The Most Admired Philosoper is Plato

1222 Words5 Pages
Plato (429–347 B.C.E.) is one of the most admired philosophers of this day. His wisdom has outlived his years and still holds ground in western literary tradition. He was an Athenian of high status. His achievements are so significant even now the educated who have devoted themselves to philosophy refer to themselves as Platonists. Plato is often associated with specific doctrines; the focal one being that of the eidos or forms. These are entities which are eternal and changeless and archetypes of the physical structures encountered in the world. From the idea of the eidos, binary opposition is formed. During the binary system two opposing concepts that are related in some way are set against each other. This act can be compared to two terms being separated by a line; one term being above and the other below. All people unconsciously use binary opposition to make sense of all aspects of life. Humans have come to the understanding that in order to make sense of one thing there has to be a comparison made using an opposite. This idea appears within Plato’s “Phaedrus”, the work being questioned in Derrida’s piece. Pheadrus is a dialogue written by Plato. It is believed to have been composed during 370 BC. Although Plato’s piece analyzes various ideas the one in question here is writing. He explains that writing has one main problem, it lacks a speaker which he refers to as a “father”. He claims that those who read to gain knowledge will actually be gaining a false sense of education. Without someone to question about the provided information, recipients are forced to accept all they have read and interpret it based on their own experiences. This continuous dilution of the information will result in misunderstandings. He also notes ... ... middle of paper ... ...h each other and cannot be isolated upon use. He believes that Pheadrus should not only be studied based upon the words within the piece, but also those that are missing. After making this distinction Derrida introduces the pharmakon’s synonym, “pharmakos” which can be defined as a magician or poisoner. He carries on to provide another definition for the same word, scapegoat. After this connection he includes factual information concerning the Athenian scapegoats. The scapegoats were those the Athenians kept for the use of a sacrifice when any great harm were to befall the city. These people were considered to be outsiders. He relates the sacrifice of these people to the death experienced by Socrates himself calling him a “pharmakos from the inside” (Derrida 134). Socrates’ end came when he was put to death, by his own people, for corrupting the minds of the youth.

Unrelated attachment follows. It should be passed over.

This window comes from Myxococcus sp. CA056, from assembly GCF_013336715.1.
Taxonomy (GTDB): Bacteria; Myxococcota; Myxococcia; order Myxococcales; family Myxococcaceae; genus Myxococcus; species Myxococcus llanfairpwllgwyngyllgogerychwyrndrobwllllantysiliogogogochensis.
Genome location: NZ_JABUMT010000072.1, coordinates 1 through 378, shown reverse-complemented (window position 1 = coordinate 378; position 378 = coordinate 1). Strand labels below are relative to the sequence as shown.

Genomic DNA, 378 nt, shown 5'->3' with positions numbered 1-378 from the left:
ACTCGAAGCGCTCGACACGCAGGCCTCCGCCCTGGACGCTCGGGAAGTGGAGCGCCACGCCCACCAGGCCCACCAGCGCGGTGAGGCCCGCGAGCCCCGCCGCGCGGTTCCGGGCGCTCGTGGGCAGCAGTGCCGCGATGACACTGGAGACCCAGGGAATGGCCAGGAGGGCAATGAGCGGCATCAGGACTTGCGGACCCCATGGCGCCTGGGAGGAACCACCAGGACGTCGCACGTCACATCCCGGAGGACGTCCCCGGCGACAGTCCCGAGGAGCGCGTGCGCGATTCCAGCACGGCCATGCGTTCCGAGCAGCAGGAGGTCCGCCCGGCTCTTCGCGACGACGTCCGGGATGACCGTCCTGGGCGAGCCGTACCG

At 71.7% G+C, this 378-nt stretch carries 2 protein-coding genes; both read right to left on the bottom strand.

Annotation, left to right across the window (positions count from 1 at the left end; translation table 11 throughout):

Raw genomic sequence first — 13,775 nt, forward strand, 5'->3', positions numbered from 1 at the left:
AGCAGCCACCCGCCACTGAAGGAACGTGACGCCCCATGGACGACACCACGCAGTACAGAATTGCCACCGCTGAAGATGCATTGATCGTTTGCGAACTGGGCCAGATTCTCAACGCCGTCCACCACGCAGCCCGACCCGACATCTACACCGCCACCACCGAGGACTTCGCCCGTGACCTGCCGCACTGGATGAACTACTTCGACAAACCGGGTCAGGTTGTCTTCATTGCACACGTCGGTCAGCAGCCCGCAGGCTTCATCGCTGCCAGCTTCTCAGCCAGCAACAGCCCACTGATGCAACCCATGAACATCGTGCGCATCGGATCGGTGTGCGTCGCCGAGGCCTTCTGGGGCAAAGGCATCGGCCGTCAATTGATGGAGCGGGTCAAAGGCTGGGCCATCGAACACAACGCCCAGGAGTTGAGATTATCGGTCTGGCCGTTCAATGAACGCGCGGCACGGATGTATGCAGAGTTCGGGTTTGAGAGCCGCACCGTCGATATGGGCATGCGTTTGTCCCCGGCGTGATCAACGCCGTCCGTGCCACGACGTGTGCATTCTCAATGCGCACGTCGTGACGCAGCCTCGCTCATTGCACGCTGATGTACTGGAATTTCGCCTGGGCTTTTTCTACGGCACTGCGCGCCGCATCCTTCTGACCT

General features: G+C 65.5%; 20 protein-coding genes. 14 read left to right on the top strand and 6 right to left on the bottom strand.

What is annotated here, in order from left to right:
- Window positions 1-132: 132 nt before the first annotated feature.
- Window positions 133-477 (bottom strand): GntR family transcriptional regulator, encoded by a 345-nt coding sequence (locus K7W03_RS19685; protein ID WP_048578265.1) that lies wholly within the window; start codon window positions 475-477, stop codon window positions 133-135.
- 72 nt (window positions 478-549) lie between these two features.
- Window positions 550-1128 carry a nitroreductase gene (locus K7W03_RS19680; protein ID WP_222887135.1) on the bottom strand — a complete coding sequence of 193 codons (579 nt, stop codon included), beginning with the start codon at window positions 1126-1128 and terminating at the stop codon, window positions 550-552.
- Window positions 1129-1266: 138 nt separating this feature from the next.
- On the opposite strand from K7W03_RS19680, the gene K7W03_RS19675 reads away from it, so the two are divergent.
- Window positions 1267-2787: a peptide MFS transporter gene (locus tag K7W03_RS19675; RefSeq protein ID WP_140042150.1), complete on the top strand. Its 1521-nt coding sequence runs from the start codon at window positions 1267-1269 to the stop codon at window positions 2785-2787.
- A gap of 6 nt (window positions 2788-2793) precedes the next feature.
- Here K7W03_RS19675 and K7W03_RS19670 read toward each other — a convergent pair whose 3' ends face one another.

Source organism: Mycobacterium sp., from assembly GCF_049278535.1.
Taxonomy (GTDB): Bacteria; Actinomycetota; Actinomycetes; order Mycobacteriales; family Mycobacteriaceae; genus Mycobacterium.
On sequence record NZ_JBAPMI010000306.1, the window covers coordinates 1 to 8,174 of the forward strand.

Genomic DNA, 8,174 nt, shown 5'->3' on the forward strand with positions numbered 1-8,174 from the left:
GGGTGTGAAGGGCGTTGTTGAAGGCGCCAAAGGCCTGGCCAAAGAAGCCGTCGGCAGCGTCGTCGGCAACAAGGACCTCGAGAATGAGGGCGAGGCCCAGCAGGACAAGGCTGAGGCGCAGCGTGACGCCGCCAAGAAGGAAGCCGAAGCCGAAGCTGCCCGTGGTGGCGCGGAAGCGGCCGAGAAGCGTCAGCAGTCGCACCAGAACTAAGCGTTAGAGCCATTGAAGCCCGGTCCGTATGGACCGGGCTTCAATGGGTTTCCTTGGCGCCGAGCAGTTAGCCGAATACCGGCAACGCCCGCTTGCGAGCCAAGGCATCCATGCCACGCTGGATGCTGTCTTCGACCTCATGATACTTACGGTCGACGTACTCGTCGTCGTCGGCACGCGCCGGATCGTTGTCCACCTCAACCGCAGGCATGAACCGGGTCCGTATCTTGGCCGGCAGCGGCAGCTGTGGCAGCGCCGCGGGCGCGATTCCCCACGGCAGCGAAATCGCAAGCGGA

More about The Most Admired Philosoper is Plato

      Open Document